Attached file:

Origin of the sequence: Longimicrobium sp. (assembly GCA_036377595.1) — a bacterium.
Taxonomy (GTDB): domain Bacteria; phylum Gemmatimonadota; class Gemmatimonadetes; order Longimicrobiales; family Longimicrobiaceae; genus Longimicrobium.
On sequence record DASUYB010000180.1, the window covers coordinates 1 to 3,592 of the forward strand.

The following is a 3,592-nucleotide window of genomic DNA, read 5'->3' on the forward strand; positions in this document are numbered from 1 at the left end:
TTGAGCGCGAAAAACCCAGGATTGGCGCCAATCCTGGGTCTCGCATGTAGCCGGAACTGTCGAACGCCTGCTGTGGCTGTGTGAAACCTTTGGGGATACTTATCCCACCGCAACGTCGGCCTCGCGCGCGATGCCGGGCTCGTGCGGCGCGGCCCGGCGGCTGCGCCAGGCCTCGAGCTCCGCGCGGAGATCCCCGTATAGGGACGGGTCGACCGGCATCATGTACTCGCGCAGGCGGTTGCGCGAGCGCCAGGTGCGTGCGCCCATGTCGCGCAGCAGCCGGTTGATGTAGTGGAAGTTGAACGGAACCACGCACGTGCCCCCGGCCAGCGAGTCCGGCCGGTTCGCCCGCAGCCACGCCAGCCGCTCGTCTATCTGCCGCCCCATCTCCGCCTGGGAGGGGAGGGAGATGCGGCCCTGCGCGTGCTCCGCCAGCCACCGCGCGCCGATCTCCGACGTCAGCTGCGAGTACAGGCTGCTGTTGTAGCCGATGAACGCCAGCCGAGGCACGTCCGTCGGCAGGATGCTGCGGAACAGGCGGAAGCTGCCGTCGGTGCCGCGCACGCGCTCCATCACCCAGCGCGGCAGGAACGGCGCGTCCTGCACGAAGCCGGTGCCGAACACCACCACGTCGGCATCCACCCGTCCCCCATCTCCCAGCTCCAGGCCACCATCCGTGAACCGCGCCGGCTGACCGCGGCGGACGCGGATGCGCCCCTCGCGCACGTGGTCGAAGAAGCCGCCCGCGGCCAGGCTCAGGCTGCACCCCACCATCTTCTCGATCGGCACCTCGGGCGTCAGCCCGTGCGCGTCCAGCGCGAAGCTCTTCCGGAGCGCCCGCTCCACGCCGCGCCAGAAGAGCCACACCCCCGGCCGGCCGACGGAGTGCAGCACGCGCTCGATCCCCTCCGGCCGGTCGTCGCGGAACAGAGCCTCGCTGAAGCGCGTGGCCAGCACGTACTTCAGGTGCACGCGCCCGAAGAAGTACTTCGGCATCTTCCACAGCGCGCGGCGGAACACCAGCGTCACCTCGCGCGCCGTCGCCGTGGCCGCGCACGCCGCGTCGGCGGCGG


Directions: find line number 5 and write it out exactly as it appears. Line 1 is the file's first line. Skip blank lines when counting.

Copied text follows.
TTGAGCGCGAAAAACCCAGGATTGGCGCCAATCCTGGGTCTCGCATGTAGCCGGAACTGTCGAACGCCTGCTGTGGCTGTGTGAAACCTTTGGGGATACTTATCCCACCGCAACGTCGGCCTCGCGCGCGATGCCGGGCTCGTGCGGCGCGGCCCGGCGGCTGCGCCAGGCCTCGAGCTCCGCGCGGAGATCCCCGTATAGGGACGGGTCGACCGGCATCATGTACTCGCGCAGGCGGTTGCGCGAGCGCCAGGTGCGTGCGCCCATGTCGCGCAGCAGCCGGTTGATGTAGTGGAAGTTGAACGGAACCACGCACGTGCCCCCGGCCAGCGAGTCCGGCCGGTTCGCCCGCAGCCACGCCAGCCGCTCGTCTATCTGCCGCCCCATCTCCGCCTGGGAGGGGAGGGAGATGCGGCCCTGCGCGTGCTCCGCCAGCCACCGCGCGCCGATCTCCGACGTCAGCTGCGAGTACAGGCTGCTGTTGTAGCCGATGAACGCCAGCCGAGGCACGTCCGTCGGCAGGATGCTGCGGAACAGGCGGAAGCTGCCGTCGGTGCCGCGCACGCGCTCCATCACCCAGCGCGGCAGGAACGGCGCGTCCTGCACGAAGCCGGTGCCGAACACCACCACGTCGGCATCCACCCGTCCCCCATCTCCCAGCTCCAGGCCACCATCCGTGAACCGCGCCGGCTGACCGCGGCGGACGCGGATGCGCCCCTCGCGCACGTGGTCGAAGAAGCCGCCCGCGGCCAGGCTCAGGCTGCACCCCACCATCTTCTCGATCGGCACCTCGGGCGTCAGCCCGTGCGCGTCCAGCGCGAAGCTCTTCCGGAGCGCCCGCTCCACGCCGCGCCAGAAGAGCCACACCCCCGGCCGGCCGACGGAGTGCAGCACGCGCTCGATCCCCTCCGGCCGGTCGTCGCGGAACAGAGCCTCGCTGAAGCGCGTGGCCAGCACGTACTTCAGGTGCACGCGCCCGAAGAAGTACTTCGGCATCTTCCACAGCGCGCGGCGGAACACCAGCGTCACCTCGCGCGCCGTCGCCGTGGCCGCGCACGCCGCGTCGGCGGCGG